The Commons
student thinking Do you remember what you did yesterday evening? How about Tuesday evening five weeks ago? No?

Don't worry, forgetting these kinds of things is absolutely normal - this is how short term memory works.

But how can you get the stuff you want to remember into your long term memory? Read the following tips on how to help your memory.



10 Ways to Help Your Memory arrow View
The power of review - Short term memory can be converted to long term by reviewing, especially within 24 hours of learning new material.

Clear up the confusion - It’s way easier to memorize things you understand, and things that are organized. Invest the time to really understand the material and get it recorded in an organized way - it’ll pay off!

Read it out loud - Studies show reading out loud improves recall by as much as 80% compared to reading silently.

Q-cards - a great way to learn new terms and definitions. How? Term on one side, the definition on the other—test yourself whenever you have a few spare minutes. For variety, try putting a question on one side, answer on the other. Share them with your study mates. Add pictures/drawings to make them even more memorable.

Make it a game or a song – Think how easy games & songs are to learn! Turn your notes into Jeopardy, Trivial Pursuit, Pictionary, Study Poker or whatever, and you’ll be amazed how easy it can be to learn. Turn that hard bit of info into a rhyme or a song – you’ll never forget it!

Test yourself – it’s not enough to just read your notes to memorize. You need to simulate a test by covering up your notes and testing yourself to see how much you recall. The biggest reason for “blanking” on a test is that you hadn’t truly tested yourself, so didn’t realize that the information wasn’t quite memorized.

Reduce, reduce, reduce - You can’t memorize every single word in a course! Reduce the material to the essentials by making an outline, mind map or chart.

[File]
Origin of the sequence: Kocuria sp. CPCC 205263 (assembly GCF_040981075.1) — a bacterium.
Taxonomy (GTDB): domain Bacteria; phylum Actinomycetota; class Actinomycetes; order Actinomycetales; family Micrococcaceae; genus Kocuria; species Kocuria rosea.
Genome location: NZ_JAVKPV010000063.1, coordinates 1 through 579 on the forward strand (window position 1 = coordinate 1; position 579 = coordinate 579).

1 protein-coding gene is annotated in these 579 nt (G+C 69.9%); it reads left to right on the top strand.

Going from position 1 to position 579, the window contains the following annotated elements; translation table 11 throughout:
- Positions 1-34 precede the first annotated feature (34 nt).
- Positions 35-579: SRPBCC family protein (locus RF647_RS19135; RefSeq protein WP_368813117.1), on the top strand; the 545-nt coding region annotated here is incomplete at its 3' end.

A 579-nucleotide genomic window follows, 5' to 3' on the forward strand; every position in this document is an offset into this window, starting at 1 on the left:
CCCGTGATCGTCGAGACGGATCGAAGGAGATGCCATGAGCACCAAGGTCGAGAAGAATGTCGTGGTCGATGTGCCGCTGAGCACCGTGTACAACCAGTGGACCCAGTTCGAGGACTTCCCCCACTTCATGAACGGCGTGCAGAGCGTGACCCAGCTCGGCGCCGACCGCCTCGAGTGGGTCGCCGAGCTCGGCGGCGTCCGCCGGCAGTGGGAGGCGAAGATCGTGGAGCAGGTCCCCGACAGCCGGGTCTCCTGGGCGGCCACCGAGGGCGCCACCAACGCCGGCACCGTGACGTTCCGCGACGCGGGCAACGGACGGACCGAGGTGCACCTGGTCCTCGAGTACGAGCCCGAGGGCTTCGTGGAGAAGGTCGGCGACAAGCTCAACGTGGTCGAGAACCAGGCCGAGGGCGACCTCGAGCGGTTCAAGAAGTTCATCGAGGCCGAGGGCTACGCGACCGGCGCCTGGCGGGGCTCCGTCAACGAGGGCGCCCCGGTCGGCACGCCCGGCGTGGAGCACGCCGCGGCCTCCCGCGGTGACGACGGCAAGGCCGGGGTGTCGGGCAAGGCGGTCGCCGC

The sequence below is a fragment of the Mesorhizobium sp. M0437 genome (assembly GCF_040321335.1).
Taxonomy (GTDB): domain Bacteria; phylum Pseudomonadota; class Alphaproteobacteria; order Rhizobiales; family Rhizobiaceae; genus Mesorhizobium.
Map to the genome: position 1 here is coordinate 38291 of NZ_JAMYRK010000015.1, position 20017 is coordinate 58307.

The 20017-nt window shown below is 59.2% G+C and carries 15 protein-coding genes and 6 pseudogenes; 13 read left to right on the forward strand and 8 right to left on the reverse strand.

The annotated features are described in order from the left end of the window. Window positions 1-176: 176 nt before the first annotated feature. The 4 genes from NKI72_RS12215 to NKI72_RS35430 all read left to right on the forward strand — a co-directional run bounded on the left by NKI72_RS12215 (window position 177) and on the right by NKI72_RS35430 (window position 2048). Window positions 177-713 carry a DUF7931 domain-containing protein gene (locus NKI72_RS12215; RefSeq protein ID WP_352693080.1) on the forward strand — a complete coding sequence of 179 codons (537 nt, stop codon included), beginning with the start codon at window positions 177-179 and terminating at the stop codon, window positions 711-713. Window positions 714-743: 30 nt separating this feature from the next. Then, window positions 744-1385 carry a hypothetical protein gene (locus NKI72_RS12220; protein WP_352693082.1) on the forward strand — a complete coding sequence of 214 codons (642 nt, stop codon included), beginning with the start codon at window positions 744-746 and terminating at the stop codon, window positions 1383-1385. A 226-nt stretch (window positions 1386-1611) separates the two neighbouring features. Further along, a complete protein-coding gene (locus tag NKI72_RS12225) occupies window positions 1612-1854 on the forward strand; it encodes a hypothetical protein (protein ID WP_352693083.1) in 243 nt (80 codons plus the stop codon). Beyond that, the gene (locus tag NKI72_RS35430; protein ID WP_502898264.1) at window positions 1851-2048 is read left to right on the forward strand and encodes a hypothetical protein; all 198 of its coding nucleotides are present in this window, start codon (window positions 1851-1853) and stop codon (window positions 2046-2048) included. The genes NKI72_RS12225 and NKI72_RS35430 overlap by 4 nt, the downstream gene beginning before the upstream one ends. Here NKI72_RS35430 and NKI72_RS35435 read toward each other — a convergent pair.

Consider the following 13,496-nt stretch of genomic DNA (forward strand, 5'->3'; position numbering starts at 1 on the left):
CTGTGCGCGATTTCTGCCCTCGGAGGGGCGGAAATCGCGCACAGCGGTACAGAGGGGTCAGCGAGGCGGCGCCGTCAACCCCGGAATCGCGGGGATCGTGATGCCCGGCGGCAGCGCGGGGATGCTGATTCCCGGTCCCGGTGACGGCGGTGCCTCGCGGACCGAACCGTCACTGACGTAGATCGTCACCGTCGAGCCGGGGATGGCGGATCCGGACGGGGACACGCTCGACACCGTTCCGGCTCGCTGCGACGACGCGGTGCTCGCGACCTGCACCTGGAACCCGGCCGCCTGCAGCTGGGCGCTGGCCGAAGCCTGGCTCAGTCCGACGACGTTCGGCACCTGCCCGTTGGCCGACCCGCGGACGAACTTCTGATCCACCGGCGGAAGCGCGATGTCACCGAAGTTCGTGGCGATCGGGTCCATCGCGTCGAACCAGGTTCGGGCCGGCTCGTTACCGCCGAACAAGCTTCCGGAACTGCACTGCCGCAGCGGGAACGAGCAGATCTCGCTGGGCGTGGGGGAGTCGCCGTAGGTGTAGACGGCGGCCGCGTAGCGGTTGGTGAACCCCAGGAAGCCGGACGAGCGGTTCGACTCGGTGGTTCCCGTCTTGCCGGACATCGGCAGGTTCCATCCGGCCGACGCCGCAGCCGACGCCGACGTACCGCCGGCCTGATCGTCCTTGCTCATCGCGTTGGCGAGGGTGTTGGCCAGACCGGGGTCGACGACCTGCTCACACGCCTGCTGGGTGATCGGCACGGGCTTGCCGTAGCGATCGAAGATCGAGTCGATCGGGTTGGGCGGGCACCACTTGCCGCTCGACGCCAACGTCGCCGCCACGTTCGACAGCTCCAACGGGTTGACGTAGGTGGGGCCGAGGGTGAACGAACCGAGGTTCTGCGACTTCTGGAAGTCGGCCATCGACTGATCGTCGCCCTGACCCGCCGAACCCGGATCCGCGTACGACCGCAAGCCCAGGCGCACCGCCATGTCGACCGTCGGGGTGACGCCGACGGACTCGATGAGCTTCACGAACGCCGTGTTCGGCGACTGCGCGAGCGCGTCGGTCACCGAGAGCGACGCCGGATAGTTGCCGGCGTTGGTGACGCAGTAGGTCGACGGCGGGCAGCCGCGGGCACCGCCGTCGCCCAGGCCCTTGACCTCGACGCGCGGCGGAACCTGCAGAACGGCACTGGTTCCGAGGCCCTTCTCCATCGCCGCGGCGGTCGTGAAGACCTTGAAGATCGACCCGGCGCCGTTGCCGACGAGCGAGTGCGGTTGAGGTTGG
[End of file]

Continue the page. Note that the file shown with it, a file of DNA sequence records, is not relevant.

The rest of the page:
Mnemonics work! -Try acronyms (e.g. Roy G. Biv - 7 colours of spectrum), or acrostics (e.g. Every Good Boy Deserves Fudge - 5 notes on musical staff) to help with lists of things to learn.

Visualization - the association with a picture makes things easier to recall for most learners. Even badly drawn pictures work!

Spread it out - three sessions of 1 hour over 3 days is better than one 3 hour session on one day. Spread memory work over many days to make it easier. The brain processes information during the break times in between.

**Bonus tip: Attitude matters! When you’re motivated to learn, it’s far easier. If it’s a dull subject, you can trick your brain into a motivated state with positive self-talk, like “I can master this!”
Having Trouble Concentrating? arrow View
Identify your “distractors” - Is it the phone, TV, fridge, friends? Identify them and then plan to study to minimize these. e.g. turn your phone to record messages, choose a quiet spot that works for you.

Take “micro-breaks” - Every 20 minutes, stretch or change position to help refresh your attention.

Write down interfering thoughts - If you find thoughts like “I must remember to get milk” or “Don’t forget to call Mom” sneaking in, jot them down so they won’t get forgotten and put them out of your mind.

Set realistic goals - Feeling overwhelmed can make it hard to concentrate. Divide tasks into manageable “bites”, and write them in your schedule.

Avoid “energy” drinks - Caffeine is a drug that produces physical symptoms similar to those of stress. Many people feel jittery and actually find it harder to concentrate after having one of these drinks.

Know when to get help - If you’ve tried everything you can think of and still can’t concentrate, consider talking to a counselor about attention disorders.